Point mutations

Point mutationsmost frequently consist in the replacement of one nucleotide by another; these are replacement mutations, substitutions.If a nucleotide with a certain type of base, e.g. pyrimidine (C, T), is replaced by a nucleotide with a different type of base – purine (A, G), then this corresponds to transversion; if it is replaced by a nucleotide with a base of the same type, then this is a transition.Point mutations also include deletion and insertion, in which the number of nucleotides is changed at a certain place in the DNA, usually by one; however dinucleotide insertions anddeletions are also quite frequent.The frequencies of the individual types of mutations differ considerably and depend not only on the type of organism (bacteria, eukaryote) and on the genome, in which the mutation occurs (nucleus, mitochondria, plastid), but also on the nucleotides occurring close to the given position.For example, it was found for chloroplast DNA that, if a certain nucleotide is adjoined from both sides A and T, then the probability of transversion is 2.2 times greater at this site than the probability of transition.However, if at least one of the neighbouring nucleotides is G or C, then transitions are 1.5 times more probable at the given site than transversions (Morton & Clegg 1995).However, these ratios differ somewhat for various genes, so that it is apparent that the probability of the individual types of exchanges is not affected only by the immediately neighbouring nucleotides.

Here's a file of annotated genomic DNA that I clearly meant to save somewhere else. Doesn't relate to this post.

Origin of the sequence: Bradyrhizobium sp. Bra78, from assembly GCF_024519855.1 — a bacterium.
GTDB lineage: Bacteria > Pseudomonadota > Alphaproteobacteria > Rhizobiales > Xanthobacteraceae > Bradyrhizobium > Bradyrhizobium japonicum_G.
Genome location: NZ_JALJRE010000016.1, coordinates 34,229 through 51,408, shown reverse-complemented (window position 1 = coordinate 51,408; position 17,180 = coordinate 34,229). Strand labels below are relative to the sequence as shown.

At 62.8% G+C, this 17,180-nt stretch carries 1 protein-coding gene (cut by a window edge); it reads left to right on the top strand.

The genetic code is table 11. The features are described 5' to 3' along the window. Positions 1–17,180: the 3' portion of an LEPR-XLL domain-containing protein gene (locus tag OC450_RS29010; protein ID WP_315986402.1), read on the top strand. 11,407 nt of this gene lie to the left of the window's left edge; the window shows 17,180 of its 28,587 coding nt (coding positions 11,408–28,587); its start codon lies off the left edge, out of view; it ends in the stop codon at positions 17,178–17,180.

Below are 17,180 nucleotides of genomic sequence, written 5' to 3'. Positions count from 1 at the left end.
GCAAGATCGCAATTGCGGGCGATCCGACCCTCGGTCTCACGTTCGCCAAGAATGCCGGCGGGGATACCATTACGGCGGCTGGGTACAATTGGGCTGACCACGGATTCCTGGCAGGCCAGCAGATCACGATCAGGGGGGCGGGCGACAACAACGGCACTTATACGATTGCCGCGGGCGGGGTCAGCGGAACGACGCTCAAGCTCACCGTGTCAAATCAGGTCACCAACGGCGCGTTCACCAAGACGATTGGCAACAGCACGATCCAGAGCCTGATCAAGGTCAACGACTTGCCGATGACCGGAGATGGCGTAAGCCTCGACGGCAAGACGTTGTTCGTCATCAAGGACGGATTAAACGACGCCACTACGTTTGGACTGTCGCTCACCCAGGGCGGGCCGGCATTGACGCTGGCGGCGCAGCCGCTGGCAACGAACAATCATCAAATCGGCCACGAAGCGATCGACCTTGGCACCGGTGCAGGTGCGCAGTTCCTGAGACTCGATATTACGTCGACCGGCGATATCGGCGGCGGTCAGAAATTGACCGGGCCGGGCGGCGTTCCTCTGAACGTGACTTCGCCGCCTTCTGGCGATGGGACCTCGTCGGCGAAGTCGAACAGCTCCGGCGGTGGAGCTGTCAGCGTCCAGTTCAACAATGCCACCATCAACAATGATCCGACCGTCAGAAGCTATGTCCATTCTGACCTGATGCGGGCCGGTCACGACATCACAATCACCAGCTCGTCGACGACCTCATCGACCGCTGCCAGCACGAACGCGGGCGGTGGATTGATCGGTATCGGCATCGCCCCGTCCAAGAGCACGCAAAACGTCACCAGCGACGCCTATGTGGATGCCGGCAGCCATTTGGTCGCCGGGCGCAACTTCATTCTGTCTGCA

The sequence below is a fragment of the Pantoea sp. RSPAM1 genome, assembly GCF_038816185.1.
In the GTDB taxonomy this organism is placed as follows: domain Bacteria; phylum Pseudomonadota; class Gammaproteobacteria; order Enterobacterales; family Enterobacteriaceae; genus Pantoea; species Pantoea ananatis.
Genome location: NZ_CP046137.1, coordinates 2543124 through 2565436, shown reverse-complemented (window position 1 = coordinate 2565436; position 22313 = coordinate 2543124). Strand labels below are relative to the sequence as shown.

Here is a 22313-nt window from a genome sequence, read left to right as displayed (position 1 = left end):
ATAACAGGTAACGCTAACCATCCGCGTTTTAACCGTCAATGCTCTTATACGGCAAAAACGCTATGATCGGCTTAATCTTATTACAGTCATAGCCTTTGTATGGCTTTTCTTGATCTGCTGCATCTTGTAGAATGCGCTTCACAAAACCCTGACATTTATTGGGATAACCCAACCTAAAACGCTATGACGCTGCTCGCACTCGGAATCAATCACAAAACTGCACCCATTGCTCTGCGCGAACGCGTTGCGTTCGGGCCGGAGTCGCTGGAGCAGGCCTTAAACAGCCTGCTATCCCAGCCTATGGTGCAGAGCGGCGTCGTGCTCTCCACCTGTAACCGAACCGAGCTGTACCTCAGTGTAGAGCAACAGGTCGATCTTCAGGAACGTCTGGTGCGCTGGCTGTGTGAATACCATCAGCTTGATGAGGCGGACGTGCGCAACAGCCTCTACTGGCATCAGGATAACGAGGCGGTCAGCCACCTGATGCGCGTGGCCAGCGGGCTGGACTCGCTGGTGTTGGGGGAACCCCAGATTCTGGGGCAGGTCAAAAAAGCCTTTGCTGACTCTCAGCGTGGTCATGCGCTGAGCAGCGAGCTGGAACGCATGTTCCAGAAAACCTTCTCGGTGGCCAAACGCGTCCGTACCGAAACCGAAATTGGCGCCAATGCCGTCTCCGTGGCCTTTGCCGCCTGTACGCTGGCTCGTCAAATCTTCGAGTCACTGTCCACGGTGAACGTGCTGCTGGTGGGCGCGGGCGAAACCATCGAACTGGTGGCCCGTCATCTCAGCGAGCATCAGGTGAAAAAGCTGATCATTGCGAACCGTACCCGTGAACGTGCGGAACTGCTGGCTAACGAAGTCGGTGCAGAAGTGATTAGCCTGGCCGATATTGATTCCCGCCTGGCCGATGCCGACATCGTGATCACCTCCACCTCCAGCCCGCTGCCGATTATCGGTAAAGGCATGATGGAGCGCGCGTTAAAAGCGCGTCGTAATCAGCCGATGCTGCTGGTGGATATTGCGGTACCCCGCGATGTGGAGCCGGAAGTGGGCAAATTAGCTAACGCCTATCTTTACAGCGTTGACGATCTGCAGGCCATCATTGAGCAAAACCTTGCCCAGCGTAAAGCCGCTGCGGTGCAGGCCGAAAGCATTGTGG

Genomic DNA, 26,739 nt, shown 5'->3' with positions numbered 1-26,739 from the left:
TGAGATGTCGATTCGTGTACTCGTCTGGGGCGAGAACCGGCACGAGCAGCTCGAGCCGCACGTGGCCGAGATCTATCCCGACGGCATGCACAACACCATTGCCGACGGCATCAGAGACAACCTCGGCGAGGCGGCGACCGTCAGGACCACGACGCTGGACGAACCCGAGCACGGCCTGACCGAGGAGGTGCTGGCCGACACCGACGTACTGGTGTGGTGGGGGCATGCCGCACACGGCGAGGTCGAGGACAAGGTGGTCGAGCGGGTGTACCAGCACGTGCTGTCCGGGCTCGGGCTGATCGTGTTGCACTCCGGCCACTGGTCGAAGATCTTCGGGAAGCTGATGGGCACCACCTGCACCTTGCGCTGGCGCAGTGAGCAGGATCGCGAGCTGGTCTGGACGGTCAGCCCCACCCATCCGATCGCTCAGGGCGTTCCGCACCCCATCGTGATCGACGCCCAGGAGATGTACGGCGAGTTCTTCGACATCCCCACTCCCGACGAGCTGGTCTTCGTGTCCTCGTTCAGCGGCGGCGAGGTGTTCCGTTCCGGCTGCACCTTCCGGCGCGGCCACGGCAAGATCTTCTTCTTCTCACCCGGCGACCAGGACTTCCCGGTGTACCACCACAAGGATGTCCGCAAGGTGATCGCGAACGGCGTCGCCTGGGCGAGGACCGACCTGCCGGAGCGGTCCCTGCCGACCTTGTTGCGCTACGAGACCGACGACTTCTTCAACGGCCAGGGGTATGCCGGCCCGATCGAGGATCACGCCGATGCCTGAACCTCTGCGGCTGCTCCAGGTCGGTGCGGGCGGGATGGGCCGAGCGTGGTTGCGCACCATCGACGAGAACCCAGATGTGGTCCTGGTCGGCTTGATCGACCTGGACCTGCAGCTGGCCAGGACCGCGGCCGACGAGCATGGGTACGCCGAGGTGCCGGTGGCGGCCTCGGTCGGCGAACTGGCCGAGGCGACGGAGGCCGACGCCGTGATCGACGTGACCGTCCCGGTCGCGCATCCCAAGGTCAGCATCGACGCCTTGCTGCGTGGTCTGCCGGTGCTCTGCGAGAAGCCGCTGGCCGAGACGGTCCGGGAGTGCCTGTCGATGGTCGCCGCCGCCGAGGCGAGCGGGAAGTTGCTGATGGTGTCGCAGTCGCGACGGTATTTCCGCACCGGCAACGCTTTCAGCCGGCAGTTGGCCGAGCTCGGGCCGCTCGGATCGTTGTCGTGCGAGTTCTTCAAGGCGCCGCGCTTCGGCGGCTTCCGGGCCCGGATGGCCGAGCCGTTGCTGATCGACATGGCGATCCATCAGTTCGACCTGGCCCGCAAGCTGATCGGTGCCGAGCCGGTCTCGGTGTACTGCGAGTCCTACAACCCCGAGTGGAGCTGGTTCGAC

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The classical Darwinian theory of evolution can explain the evolution of adaptive traits only in asexual organisms. The frozen plasticity theory is much more general: It can also explain the origin and evolution of adaptive traits in both asexual and sexual organisms Read more